Inner thigh pain

by Ace
(Lakeland, Florida)

65 year old carpet installer and while standing I get a dull achy feeling which turns into a burning sensation at the crease of my right leg and thigh area. I can cross both legs ok while sitting one at a time and there’s no pain at all while laying flat on my back in bed or either side. Sometimes if the achiness starts while walking in a store, it turns into the burning to where I can barely walk. A short sit makes the pain subside to where it feels like a hot pointed tip is touching the area. Doctor looked and said it wasn’t a hernia but did say I had a pinched nerve in my back. After prescribed meds of ibuprofen and steroids it hasn’t helped much so, I visited a chiropractor and he took ex rays showing some arthritis in my back but not bad. After 5 alignment visits, he says he thinks I have a torn ligament in my groin. What’s weird is the pain can come on very fast from just standing and leave completely just as fast. There’s also no redness or rash in the area. Researching on my own I have the exact same symptoms as Ilioinguinal Neuralgia but after showing the chiropractor what I found he disagreed and said it’s definitely a slightly torn ligament. This whole thing started out as a pinched nerve around L2 and L4 but now is a torn ligament in my groin. He prescribed ice when it hurts and a compression wrap. Sitting in a recliner causes no pain nor does driving a car. Only constant nagging pain is a slight prickly sensation that only leaves while sleeping. Working on knees, going up and down, doesn’t cause any pain UNTIL I’m done with work and relax or standing. Also I have no idea how I may have hurt myself other than right before the holidays, we worked hard and often as in every day. I almost forgot that there’s a section above the crease of my leg and on my thigh that feels numb. That numbness doesn’t change!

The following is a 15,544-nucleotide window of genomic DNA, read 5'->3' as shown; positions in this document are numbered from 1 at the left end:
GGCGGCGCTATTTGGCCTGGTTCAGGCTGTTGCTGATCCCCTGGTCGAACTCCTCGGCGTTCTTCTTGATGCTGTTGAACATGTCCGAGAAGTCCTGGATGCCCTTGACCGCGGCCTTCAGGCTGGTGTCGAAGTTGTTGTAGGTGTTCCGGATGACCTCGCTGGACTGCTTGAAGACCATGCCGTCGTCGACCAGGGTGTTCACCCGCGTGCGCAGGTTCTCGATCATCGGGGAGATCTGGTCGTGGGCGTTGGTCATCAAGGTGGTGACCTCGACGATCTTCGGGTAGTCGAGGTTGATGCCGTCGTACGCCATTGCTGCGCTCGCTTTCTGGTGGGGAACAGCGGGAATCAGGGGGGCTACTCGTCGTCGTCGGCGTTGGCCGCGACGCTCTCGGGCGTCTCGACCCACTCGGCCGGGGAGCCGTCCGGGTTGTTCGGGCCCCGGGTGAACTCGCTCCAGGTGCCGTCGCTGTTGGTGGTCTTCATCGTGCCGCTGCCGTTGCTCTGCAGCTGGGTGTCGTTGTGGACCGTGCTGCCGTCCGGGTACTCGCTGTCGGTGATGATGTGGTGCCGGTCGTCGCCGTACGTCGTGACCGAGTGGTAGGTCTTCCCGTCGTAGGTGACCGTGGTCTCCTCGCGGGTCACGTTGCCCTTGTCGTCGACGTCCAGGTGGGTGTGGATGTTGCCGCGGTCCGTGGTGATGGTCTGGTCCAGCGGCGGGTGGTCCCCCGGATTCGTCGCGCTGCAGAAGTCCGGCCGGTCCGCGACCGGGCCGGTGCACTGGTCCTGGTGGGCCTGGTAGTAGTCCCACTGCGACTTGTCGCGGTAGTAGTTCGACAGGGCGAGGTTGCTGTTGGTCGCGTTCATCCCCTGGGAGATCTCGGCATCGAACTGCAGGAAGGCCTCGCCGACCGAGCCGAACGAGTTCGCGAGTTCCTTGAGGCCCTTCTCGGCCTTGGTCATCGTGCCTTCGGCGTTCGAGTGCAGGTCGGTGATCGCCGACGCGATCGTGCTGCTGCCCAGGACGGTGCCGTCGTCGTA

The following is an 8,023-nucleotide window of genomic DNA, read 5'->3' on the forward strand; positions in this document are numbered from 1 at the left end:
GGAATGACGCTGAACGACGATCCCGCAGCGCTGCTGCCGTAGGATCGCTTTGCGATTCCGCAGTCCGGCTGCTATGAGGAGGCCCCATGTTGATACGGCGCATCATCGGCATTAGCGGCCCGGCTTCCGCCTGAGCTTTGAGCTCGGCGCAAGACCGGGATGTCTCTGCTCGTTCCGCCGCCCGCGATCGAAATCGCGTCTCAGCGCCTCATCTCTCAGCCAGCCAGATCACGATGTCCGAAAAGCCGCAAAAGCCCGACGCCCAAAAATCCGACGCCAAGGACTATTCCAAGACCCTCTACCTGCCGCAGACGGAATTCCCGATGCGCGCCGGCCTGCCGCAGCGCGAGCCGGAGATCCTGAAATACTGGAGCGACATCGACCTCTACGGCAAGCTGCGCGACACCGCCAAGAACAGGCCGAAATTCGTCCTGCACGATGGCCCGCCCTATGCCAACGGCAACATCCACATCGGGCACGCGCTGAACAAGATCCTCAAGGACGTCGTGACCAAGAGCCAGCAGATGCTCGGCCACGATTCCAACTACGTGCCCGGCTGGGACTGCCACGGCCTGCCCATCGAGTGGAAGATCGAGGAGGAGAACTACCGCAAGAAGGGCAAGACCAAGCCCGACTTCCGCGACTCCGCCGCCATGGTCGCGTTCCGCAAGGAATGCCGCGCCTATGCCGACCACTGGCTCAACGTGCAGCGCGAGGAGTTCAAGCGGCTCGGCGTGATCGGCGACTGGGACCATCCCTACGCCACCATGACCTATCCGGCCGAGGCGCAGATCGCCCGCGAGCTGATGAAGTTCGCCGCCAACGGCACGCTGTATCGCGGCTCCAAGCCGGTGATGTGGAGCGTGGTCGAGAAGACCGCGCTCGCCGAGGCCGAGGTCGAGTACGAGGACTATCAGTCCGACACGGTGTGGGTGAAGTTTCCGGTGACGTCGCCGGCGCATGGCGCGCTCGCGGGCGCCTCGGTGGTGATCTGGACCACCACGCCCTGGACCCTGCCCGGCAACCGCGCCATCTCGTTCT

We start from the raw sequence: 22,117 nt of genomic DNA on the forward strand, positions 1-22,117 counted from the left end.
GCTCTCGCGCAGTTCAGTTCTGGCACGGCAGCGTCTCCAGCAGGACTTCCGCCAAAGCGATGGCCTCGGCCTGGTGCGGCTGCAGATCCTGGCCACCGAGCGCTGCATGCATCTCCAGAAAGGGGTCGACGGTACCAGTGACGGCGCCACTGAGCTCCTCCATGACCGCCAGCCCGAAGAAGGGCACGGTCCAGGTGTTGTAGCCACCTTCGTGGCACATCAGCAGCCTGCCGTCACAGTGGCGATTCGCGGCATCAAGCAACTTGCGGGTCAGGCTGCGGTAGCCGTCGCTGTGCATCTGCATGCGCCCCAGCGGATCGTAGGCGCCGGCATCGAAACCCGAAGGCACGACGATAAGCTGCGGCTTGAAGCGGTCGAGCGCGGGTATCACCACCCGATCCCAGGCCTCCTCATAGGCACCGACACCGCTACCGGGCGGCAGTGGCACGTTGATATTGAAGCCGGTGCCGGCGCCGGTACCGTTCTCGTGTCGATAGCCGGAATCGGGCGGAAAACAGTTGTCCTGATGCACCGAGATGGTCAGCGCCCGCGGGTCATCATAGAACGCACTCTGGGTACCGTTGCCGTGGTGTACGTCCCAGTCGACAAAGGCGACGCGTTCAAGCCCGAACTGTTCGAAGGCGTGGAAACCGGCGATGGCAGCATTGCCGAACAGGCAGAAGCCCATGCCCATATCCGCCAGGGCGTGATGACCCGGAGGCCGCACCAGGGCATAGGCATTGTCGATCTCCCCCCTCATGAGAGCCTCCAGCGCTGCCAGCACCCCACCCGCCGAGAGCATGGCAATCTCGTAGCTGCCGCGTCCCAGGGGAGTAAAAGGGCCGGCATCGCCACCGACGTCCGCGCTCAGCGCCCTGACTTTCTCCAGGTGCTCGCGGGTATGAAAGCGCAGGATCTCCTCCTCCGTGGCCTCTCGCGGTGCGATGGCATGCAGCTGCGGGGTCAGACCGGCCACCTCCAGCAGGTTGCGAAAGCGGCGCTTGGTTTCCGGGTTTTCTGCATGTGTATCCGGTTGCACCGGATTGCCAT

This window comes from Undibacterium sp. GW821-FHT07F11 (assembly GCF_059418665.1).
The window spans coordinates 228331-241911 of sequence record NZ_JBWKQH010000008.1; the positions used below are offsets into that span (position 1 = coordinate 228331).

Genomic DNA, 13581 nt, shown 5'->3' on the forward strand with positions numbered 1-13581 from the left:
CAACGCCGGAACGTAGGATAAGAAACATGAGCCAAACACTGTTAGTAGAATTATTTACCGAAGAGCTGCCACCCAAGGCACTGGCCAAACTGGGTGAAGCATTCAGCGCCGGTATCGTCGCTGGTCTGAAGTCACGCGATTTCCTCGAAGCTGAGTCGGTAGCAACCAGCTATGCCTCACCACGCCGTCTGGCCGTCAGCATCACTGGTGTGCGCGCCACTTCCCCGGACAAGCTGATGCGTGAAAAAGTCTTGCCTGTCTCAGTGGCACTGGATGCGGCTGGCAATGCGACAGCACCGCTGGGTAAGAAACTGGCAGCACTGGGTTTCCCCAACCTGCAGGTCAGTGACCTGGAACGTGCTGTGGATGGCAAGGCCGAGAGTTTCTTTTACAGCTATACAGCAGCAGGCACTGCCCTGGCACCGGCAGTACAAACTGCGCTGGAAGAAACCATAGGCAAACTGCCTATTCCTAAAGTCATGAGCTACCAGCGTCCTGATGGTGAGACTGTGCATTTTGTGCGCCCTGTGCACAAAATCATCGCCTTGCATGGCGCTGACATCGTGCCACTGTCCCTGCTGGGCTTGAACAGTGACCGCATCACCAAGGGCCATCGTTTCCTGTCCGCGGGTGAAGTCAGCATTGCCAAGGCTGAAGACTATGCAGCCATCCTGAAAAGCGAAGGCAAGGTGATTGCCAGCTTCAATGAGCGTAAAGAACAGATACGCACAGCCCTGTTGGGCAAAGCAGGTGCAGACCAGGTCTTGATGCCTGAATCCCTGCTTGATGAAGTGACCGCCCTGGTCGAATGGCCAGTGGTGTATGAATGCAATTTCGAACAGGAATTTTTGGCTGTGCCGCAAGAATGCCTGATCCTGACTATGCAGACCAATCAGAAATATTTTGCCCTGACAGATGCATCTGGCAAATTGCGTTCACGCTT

What will make this nagging go away?

Hello Ace,
It certainly sounds like nerve pain. A high lumbar affecting the femoral nerve would be my first guess; then the femoral stretch would be positive, there would be sensory change to pinprick, compared to the other leg, and possible loss of the knee jerk and weakness of the quadriceps muscle? Does any of that fit?

Do any movements of your lower back, bending forwards, sideways, backwards, provoke the inner thigh pain?

Does pulling your knee to the chest and rotating it feel stiff and sore?

Using a little oil, run your thumb down through the groin; is is particularly tender?

When sitting, does lifting your knee provoke the pain? Straigtening the knee?

Frankly you need to trust those who are able to examine you. I'm only guessing.

Dr Barrie Lewis DC


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